Introducing Hamza Bin-Laden
With the collapse of Daesh, is al-Qaeda set to see a resurgence under the son of its founder?
With Syrian Kurdish forces poised to announce the defeat of the remaining cells of the Islamic State (Daesh) in their last redoubt in eastern Syria, the star is rising of Hamza Bin-Laden – ranked 15thon the list of the sons and daughters of Sheikh Usama Bin-Laden, who was assassinated in May 2011 when US Special Forces raided his home in Abbottabad, Pakistan.
In the past few days, the American media have been busily discussing Hamza’s role in the ‘global jihadi movement’ and warning of the threat he poses as the person best placed to reunite its main components under his leadership – notably the remnants of Daesh, Hay’at Tahrir ash-Sham (the former Nusra Front), Ahrar ash-Sham, and similar groups that have been active in Syria.
First to sense the threat posed by this individual, and his prospective future role, was the United States of America. It announced a one million dollar bounty for information leading to his arrest. It was followed by the Kingdom of Saudi Arabia, which revoked his citizenship.
After Usama Bin-Laden was killed, his older son Saad, who had taken part in planning many of al-Qaeda’s operations, was seen as the front-runner for the role of leading and reunifying the organisation. He took refuge in Iran along with several members of his family after the US invasion of Afghanistan in October 2001, but moved Pakistan soon afterwards and was killed in a US airstrike. The role of heir apparent was automatically assumed by his younger brother Hamza.
Usama Bin-Laden himself announced the death of his son Saad, who was married to the daughter of his top military aide Abu-Hafs al-Masri. He then began preparing Hamza, who closely resembles him both in appearance and personality, for the succession, as revealed by documents found in his Abbottabad home after his assassination.
Al-Qaeda’s purported new leader, Hamza Bin-Laden, is the son of Khairieh Saber, who has a PhD in child psychology and was a lecturer at King Abdelaziz University in Jeddah. She remained by her husband’s side in Abbottabad until the last moment and was detained by the Pakistani authorities and transferred to Saudi Arabia, where she now lives with family members in a housing complex in Jeddah.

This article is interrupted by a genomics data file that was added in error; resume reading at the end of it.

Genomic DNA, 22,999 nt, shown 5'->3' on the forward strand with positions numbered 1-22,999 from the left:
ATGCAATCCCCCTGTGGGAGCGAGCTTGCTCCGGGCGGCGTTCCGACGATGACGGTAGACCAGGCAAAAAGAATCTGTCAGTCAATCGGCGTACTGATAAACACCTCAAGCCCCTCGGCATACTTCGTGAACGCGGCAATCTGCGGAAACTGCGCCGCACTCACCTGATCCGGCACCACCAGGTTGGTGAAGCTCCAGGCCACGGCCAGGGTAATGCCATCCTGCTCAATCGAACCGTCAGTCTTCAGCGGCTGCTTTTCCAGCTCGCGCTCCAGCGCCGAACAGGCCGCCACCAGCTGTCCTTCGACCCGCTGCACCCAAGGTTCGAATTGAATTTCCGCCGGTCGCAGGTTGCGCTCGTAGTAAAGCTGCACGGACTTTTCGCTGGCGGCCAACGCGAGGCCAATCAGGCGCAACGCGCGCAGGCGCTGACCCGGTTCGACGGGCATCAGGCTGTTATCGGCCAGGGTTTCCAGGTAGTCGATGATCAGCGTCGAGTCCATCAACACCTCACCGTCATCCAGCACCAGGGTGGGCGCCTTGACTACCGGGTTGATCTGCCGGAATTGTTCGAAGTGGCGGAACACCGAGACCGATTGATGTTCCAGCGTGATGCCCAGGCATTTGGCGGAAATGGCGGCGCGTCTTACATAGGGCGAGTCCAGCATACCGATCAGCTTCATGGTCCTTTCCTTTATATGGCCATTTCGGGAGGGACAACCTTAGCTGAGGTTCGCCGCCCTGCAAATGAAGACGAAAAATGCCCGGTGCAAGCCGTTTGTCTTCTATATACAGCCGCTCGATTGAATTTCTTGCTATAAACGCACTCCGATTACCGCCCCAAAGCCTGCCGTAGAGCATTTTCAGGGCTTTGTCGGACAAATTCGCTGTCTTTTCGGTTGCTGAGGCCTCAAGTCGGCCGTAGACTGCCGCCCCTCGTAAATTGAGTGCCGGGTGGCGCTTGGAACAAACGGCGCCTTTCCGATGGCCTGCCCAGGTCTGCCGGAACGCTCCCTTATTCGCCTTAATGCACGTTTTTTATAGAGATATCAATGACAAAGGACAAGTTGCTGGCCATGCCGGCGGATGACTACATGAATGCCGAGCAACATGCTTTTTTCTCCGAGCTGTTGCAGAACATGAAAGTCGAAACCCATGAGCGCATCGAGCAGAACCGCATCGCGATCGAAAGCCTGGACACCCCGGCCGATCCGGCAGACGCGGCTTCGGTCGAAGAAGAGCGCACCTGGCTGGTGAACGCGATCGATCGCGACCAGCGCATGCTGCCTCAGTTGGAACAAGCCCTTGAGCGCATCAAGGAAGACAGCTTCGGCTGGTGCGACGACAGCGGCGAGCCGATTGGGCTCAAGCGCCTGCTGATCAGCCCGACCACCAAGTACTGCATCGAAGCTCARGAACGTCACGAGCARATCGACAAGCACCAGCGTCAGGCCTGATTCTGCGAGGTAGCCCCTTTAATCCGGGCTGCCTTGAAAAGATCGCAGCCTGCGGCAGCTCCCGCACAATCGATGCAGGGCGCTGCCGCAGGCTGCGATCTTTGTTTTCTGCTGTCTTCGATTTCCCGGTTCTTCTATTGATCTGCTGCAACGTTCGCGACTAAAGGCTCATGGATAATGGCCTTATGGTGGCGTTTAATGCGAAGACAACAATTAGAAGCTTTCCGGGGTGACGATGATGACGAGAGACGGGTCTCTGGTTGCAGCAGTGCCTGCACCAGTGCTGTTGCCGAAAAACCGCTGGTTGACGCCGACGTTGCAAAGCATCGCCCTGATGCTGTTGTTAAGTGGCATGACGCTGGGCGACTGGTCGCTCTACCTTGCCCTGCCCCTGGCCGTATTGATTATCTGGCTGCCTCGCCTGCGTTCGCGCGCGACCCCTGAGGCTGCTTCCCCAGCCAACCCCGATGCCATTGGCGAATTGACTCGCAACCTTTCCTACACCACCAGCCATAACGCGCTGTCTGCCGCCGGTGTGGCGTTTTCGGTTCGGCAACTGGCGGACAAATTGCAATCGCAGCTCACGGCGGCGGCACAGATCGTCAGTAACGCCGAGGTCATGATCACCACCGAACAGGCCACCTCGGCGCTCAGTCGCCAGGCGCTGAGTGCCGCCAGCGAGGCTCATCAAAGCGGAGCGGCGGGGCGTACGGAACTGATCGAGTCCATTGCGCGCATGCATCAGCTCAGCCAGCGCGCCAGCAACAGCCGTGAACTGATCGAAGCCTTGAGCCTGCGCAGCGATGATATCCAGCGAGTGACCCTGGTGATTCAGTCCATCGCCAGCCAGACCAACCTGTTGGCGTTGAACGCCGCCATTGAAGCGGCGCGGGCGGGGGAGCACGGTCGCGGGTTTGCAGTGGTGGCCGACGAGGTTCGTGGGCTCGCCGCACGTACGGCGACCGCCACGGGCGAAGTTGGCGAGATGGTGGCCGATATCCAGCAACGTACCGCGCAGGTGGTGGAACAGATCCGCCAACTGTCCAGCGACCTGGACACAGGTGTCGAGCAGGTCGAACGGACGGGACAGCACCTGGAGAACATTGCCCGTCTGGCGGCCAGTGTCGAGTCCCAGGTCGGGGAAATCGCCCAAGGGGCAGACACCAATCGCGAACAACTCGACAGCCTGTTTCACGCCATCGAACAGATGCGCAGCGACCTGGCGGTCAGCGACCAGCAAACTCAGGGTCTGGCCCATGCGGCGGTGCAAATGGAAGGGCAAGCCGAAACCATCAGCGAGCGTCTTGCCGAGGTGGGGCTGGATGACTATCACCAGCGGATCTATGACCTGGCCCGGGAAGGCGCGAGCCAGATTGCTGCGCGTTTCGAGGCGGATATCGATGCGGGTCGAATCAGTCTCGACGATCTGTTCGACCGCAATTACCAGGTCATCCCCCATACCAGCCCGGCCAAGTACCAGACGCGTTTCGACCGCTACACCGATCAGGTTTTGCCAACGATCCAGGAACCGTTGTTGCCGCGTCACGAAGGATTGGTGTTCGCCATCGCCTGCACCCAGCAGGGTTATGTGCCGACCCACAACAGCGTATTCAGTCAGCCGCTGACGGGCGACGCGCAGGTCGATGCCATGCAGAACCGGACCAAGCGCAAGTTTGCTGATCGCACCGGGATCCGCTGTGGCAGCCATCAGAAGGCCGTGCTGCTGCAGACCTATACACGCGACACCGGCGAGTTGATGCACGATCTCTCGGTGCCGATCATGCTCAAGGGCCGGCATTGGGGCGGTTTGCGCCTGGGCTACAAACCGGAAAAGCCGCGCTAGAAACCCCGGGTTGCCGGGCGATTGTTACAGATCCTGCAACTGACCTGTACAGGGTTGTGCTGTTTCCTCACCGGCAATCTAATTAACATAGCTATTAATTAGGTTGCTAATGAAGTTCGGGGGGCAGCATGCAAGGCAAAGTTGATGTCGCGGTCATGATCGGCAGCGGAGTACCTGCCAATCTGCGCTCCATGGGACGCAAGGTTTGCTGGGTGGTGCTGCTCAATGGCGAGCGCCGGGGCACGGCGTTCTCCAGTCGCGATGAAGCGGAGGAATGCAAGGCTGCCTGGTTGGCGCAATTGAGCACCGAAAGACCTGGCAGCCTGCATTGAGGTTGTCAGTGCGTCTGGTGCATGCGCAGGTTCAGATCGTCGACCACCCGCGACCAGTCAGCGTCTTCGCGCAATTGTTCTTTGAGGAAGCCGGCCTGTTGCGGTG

Al-Qaeda insiders say Hamza Bin-Laden is the most hard-line of all his brothers and espouses his father’s doctrinal and jihadist views. In a June 2016 recording, he exhorted al-Qaeda members to continue jihad within America and elsewhere, and to take revenge against the US for its “oppression of the Islamic peoples in Palestine, Afghanistan, Syria, Iraq, Yemen, Somalia and other Islamic lands.” He concluded by proclaiming: “We are all Usama”. Al-Qaeda also leaked news of Hamza’s marriage to the daughter of Muhammad Atta, who led the 9/11 attackers. The Guardian newspaper, which exclusively published this news, attributed it to Alya Ghanem, Bin-Laden’s first wife. She currently lives in Jeddah with a number of her husband’s children and grandchildren as well as his third wife, Khairiya Saber, and his fourth wife, Amal as-Sada, from Yemen.
Hamza Bin-Laden is seen as a threat by the US because of his ‘charismatic’ personality, the sophisticated security precautions he takes, his ability to mobilise support, and his strong desire to avenge the murder of his father. He has become al-Qaeda’s de facto leader, given the advancing age and declining health of Ayman al-Zawahiri, who has not released a recording or video for almost two years.
Hamza Bin-Laden’s whereabouts remain unknown. There is speculation that he constantly moves around between various towns in Afghanistan, under the protection of the Taliban movement and its hard-line ally the Haqqani network – which is ultra-loyal to al-Qaeda and whose founder Jalalludin Haqqani was considered one of Usama Bin-Laden’s closest friends.
It is quite possible that Hamza may have relocated to Hadramout in southern Yemen – where his father was born, his family originates, and al-Qaeda cells are highly active these days with the central state disintegrating and Yemen turning into a failed state.
As the Islamic State collapses and the Nusra Front abandons its original ideological precepts – to focus purely on Syrian affairs – the stage is set for a resurgence of al-Qaeda, in the view of many observers. It is gaining strength and becoming more dangerous, which explains why the US and the West are becoming increasingly worried.